Browsing Category: Data Breaches

[img_assist|nid=1790|title=|desc=|link=none|align=right|width=115|height=115]They’re the Internet equivalent of storm chasers, spending endless hours scanning and sleuthing, looking for the telltale signs of botnets. Here’s an inside look at the battle against cybercrime’s weapons of mass infection. Read the full article. [CSOonline.com]

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[img_assist|nid=1787|title=|desc=|link=none|align=left|width=115|height=115]A critical vulnerability in the Wikipedia Toolbar extension for Firefox has been discovered that can be exploited by an attacker to compromise a victim’s system. According to the Secunia report, the cause of the problem is due to the application using invalidated input in a call to eval() which can be exploited to execute arbitrary JavaScript code.

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[img_assist|nid=1788|title=|desc=|link=none|align=right|width=115|height=115]Hackers are increasingly targeting law firms and public relations
companies with a sophisticated e-mail scheme that breaks into their
computer networks to steal sensitive data, often linked to large
corporate clients doing business overseas. Read the full article. [NYTimes.com/AP]

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[img_assist|nid=1776|title=|desc=|link=none|align=left|width=115|height=115]The recent ACM Cloud Computing Security Workshop in Chicago was devoted specifically to cloud security. Speakers included Whitfield Diffie, a cryptographer and security
researcher who, in 1976, helped solve a fundamental problem of
cryptography: how to securely pass along the “keys” that unlock
encrypted material for intended recipients. Diffie, now a visiting professor at Royal Holloway, University of
London, was until recently a chief security officer at Sun
Microsystems. He sat down with Technology Review’s chief
correspondent. Read the full article. [Technology Review]

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[img_assist|nid=1775|title=|desc=|link=none|align=right|width=175|height=88]A hacker has broken into the Nebraska Worker’s Compensation database,
prompting an FBI investigation and an effort to contact those who may
be affected. Several thousand people could be affected by the
breach, which was discovered last week when the state’s chief
information officer noticed an unusual amount of Internet traffic
traversing the Worker’s Compensation courts server. Read the full article. [KETV.com]

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[img_assist|nid=1752|title=|desc=|link=none|align=right|width=115|height=115]Injection attacks top the 2010 OWASP Top 10 list of Web application security threats, including SQL, OS, and LDAP injection, followed by cross-site scripting (XSS), broken authentication and session management, insecure direct object references, cross-site request forgery (CSRF), security misconfiguration, failure to restrict URL access, unvalidated redirects and forwards, insecure cryptographic storage, and insufficient transport layer protection. The list is considered a “release candidate” that will be published in its final form in 2010. Read the full article. [Dark Reading]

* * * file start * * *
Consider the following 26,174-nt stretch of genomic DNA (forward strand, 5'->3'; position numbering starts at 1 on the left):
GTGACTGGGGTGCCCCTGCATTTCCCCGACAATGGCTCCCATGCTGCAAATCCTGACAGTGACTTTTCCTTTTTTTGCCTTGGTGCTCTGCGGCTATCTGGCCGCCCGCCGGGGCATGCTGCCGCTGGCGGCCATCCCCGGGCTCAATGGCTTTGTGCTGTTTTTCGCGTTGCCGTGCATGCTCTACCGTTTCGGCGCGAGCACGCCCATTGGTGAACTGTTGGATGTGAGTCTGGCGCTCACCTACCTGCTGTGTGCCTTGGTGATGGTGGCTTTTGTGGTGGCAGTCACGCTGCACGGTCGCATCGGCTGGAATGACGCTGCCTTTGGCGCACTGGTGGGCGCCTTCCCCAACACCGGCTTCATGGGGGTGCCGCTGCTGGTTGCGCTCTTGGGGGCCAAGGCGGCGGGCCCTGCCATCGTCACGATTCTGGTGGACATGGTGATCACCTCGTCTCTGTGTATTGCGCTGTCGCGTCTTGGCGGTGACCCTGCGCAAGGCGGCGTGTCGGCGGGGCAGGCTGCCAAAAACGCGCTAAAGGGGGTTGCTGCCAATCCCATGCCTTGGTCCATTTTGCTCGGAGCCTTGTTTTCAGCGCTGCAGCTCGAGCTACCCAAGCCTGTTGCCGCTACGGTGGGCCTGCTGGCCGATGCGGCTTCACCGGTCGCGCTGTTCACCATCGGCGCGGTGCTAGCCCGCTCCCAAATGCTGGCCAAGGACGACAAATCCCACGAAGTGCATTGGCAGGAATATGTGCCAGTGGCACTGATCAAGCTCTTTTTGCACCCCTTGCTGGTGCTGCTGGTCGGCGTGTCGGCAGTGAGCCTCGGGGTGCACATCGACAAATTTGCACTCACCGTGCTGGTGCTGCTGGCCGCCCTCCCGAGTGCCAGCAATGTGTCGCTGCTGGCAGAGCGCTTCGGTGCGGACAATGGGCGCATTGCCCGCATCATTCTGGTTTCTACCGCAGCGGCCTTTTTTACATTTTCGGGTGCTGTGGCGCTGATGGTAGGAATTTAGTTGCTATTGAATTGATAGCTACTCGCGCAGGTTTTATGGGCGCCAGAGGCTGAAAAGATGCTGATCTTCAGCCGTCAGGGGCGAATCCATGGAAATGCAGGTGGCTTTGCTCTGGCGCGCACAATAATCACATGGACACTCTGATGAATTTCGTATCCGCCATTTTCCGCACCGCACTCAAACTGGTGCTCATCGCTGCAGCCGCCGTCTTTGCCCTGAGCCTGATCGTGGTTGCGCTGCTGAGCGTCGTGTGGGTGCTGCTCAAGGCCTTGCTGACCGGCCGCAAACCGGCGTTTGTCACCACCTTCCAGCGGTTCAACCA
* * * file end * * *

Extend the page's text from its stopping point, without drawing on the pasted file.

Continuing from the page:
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[img_assist|nid=1742|title=|desc=|link=none|align=left|width=165|height=112]Security researchers have released a paper detailing successful man-in-the-middle attacks against several smartphones. The SSL enabled log in sessions on the tested, Nokia N95, HTC Tilt, Android G1 and iPhone 3GS devices was sniffed using the publicly available SSLstrip tool, with the attack taking place over insecure Wi-Fi network, now prevalent literally everywhere. Read the full article. [ZDNet]

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[img_assist|nid=1712|title=|desc=|link=none|align=left|width=115|height=115]Researchers at the University of Pennsylvania say they’ve discovered a
way to circumvent the networking technology used by law enforcement to
tap phone lines in the U.S.The flaws they’ve found “represent a serious threat to the accuracy and completeness of wiretap records used for both criminal investigation and as evidence in trial,” the researchers say in their paper, set to be presented today at a computer security conference in Chicago. Read the full article. [PC World]

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[img_assist|nid=1701|title=|desc=|link=none|align=right|width=115|height=115]Let’s try to separate the wheat from the chaff. Let’s start by looking at the vulnerability itself. It is a “man-in-the-middle” (MitM) attack in which an attacker can use an SSL feature called “negotiation” to inject bad stuff into an SSL session. Right, so that’s not good news. But the sky isn’t exactly falling yet, so we can all remain calm for now. Let’s put things into perspective here… In order to use an MitM attack to actually effect damage isn’t entirely
trivial. The attacker either needs to be on the same local network as
the client, or in the network path between the client and the server. By far, the most likely of these scenarios, at least in the near term,
is to attack systems on a local network. We have a little bit of
leverage there. Read the full article. [Computerworld]

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A researcher is working on tools for
penetration testers that’s a first step toward ultimately integrating
and correlating data among different types of penetration-testing
products. Josh Abraham, a.k.a. “Jabra,” will release some proof-of-concept tools at the OWASP AppSec Conference in Washington, D.C., that let pen testers integrate data they gather in their white-hat hacking projects. Read the full article. [Dark Reading]

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